Texas And Oklahoma Ban Fracking Bans

frackingIn Texas, where electricity rates have been on the decline, the natural gas boom has brought about both cheap electricity and bolstered the state’s economy.

The technique of “fracking”, or injecting water in high-pressure jets to fracture shale deposits and release pockets of oil and gas to the surface, has been widely touted by its supporters as a way to achieve energy independence from foreign sources of fuel. We all remember cries of, “Drill, Baby, drill!” echoing throughout the land. In the wake of 2005’s Energy Policy Act, fracking started taking hold, and it has been growing ever since.

Is Fracking Causing Earthquakes?

In the Dallas metro area, which had seen almost no earthquake activity in the 58 years prior to 2008, there have been more than 130 temblors since.  Irving, Texas recently experienced 11 quakes in 24 hours. Oklahoma has been hit particularly hard: Having only had a handful of quakes measuring a magnitude of 3.0 or greater on the Richter scale per year from 1975 to 2008, it has seen a huge increase in seismic activity: In 2009, there were 20 earthquakes measuring 3.0 or greater; in 2011, among almost 60 such quakes, the largest earthquake in Oklahoma’s history, a 5.7 magnitude tremor, occurred. The number of earthquakes has shot up even more since then: 2013 saw 109 such earthquakes, and in 2014 there were 585. Based on numbers so far this year, it’s possible that Oklahoma will have 900 such earthquakes.

In a report issued early in May, researchers at Southern Methodist University (SMU) in Dallas concluded that oil and gas activities are “most likely” the cause for the increased seismic activity in the area they studied around the towns of Azle and Reno, near Fort Worth, which sit atop the Barnett Shale, an oil-and-gas-rich geological formation into which 17,500 new wells have been drilled over the past 15 years. The specific activity that could be linked with the quakes is not the fracking itself, but the disposal of wastewater by-product by injecting it, also at high pressure, into deep wells, which apparently causes shifting around existing faults, thereby causing the tremors.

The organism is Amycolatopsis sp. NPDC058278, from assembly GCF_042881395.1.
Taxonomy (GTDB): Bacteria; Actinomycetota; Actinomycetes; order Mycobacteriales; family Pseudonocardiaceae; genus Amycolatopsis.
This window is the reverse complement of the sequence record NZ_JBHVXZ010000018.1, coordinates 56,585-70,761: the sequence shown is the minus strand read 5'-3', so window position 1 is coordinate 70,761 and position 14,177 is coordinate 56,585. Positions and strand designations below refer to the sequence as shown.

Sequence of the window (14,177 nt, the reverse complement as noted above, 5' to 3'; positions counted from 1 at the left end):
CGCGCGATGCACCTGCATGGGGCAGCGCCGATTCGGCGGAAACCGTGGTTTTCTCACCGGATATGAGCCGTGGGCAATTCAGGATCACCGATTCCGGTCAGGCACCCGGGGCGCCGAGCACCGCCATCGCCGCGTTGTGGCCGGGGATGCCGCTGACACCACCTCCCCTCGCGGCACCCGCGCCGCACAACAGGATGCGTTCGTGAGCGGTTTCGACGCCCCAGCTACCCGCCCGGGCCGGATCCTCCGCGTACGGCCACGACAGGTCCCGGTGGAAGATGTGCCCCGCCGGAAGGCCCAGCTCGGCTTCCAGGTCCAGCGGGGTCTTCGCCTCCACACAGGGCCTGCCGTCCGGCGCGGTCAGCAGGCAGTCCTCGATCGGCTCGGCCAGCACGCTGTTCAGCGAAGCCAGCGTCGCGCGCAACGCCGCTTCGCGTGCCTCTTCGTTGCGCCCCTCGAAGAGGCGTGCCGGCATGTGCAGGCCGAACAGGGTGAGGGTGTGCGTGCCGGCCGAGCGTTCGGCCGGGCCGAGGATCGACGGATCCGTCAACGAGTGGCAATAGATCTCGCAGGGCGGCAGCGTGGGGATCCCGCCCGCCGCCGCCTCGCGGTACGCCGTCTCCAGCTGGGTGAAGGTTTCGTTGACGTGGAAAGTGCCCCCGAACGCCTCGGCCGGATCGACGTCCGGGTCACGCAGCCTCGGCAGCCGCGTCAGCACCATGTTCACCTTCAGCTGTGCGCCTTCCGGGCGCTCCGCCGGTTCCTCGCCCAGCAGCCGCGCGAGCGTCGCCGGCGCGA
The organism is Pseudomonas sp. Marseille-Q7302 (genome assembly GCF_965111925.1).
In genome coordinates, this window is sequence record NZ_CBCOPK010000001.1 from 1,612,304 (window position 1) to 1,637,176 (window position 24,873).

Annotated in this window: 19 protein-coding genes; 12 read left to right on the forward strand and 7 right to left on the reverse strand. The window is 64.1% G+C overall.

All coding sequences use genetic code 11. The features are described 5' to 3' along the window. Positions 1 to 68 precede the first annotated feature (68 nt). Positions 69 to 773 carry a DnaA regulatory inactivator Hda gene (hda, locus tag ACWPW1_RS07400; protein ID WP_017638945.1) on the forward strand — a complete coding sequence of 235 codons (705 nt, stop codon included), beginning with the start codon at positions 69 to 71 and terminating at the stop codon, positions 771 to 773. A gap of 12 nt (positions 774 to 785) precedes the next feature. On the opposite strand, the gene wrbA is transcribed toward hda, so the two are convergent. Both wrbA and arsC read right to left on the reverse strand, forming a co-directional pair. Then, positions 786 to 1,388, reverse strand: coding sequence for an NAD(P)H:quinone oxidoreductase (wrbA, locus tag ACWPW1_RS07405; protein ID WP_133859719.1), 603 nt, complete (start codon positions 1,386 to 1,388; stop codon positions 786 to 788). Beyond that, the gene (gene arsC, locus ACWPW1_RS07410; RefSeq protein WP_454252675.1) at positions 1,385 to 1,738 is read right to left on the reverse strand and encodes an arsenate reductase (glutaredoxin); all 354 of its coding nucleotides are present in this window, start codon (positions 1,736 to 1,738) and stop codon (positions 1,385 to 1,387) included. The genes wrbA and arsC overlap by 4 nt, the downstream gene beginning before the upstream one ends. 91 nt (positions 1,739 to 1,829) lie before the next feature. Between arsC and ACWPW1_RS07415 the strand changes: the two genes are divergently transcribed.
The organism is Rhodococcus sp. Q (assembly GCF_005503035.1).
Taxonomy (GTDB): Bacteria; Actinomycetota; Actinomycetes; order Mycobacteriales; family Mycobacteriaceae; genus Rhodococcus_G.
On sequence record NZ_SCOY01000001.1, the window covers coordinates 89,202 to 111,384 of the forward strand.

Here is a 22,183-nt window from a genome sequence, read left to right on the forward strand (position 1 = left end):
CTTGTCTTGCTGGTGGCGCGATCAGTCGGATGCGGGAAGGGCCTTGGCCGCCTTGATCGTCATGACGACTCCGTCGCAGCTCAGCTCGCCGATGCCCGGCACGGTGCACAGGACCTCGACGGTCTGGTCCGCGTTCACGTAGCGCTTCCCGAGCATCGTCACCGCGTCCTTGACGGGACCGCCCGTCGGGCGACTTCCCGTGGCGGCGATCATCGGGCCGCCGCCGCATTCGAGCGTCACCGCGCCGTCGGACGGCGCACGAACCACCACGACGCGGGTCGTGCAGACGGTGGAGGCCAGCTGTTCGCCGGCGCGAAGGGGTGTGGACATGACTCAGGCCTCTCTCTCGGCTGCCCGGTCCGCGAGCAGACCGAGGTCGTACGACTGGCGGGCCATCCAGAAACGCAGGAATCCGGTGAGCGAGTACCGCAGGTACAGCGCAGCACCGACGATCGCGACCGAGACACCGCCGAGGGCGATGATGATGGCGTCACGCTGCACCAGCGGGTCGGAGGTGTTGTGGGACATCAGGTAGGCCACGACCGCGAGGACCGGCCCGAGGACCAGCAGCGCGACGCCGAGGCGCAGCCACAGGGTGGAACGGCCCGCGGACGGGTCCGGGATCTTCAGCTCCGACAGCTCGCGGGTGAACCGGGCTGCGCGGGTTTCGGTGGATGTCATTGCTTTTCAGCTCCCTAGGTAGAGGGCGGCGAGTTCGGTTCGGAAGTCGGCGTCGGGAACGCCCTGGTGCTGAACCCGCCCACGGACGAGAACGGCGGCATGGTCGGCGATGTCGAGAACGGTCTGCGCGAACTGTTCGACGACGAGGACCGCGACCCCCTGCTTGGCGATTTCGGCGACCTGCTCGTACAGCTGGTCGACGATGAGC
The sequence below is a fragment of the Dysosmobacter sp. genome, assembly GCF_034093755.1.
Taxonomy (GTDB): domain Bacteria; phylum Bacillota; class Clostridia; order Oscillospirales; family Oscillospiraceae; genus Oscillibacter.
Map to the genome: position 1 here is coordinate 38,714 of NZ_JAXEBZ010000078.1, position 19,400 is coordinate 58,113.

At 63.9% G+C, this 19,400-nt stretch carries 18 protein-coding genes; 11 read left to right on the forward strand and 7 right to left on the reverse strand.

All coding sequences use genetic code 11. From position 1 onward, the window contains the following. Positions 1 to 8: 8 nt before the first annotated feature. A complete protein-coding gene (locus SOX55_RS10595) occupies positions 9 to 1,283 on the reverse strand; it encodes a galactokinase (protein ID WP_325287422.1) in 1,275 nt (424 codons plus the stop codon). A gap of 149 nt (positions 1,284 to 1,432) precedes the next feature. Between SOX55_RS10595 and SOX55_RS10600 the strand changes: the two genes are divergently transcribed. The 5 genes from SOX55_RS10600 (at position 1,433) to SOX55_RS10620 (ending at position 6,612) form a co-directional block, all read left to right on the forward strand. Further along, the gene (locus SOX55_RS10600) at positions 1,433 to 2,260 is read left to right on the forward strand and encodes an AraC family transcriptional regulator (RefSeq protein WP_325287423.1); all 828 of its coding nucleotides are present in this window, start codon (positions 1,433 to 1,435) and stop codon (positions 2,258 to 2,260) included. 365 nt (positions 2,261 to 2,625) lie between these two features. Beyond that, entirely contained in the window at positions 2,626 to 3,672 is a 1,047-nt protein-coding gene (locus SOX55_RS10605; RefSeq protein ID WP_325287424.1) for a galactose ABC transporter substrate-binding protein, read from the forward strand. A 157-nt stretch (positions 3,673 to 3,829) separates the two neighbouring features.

While the SMU report resists drawing a definite conclusion as to cause, the United States Geological Survey doesn’t hedge: A USGS report released in April states that, “Earthquake activity has sharply increased since 2009 in the central and eastern United States. The increase has been linked to industrial operations that dispose of wastewater by injecting it into deep wells.”

States Prevents Cities from Banning Fracking

In its most recent legislative session, The State of Texas passed a law prohibiting local communities from enacting bans on any fracking or drilling activity–including the use of injection wells. This law is seen as a reaction to a municipal ban enacted by the town of Denton in North Texas, whose citizens were concerned about wells that were being drilled in residential areas. The oil and gas industry felt that this ban impinged upon their property rights, and The Texas Oil and Gas Association (TXOGA), along with the state’s General Land office, filed a lawsuit against the City of Denton the day after the ban was passed.

The industry went to the Texas legislature to head off any further municipal uprisings, and House Bill 40, which prohibited any further bans, was born. Passed by the Republican legislature and now signed into law on May 18 by Republican Governor Greg Abbott, who characterized the legislation as a move to limit government bureaucracy.

Denton Residents say the wells have polluted the local water, and there has been increased drilling within 200 feet of schools, public parks, and even homes.

For its own part, after years of denying any link between the burgeoning seismic activity and the growth of the fracking industry, specifically the use of wastewater injection wells, Oklahoma has taken a surprisingly strong step in acknowledging it. The Office of the Oklahoma Secretary of Energy and Environment has created a website called Earthquakes in Oklahoma ( http://earthquakes.ok.gov/ ), which features an interactive earthquake map that shows how earthquakes have gone from being very few and scattered around the state in the pre-fracking era to being numerous and concentrated in very specific locations.

Although the map itself does not state that these are the areas in which fracking activity is also concentrated, the section of the website labeled “What We Know” does affirm that the recent rise in seismic events can’t be attributed fully to natural causes and goes on to state that “The Oklahoma Geological Survey has determined that the majority of recent earthquakes in central and north-central Oklahoma are very likely triggered by the injection of produced water in disposal wells.”

However, the state of Oklahoma has followed Texas with similar legislation against fracking bans. A week after Abbott signed off on the Texas law, Oklahoma’s Governor Mary Fallin, signed a bill into law that would prevent municipal regulations of drilling activities, causing Norman, OK Mayor Cindy Rosenthal to voice concern that cities might not be able to regulate the disposal of wastewater into the drainage basins of municipal water supplies.

In Texas, natural gas is the largest source of electricity generation electricity companies and consumers have both benefited from cheap natural gas in the last several years.

 

 

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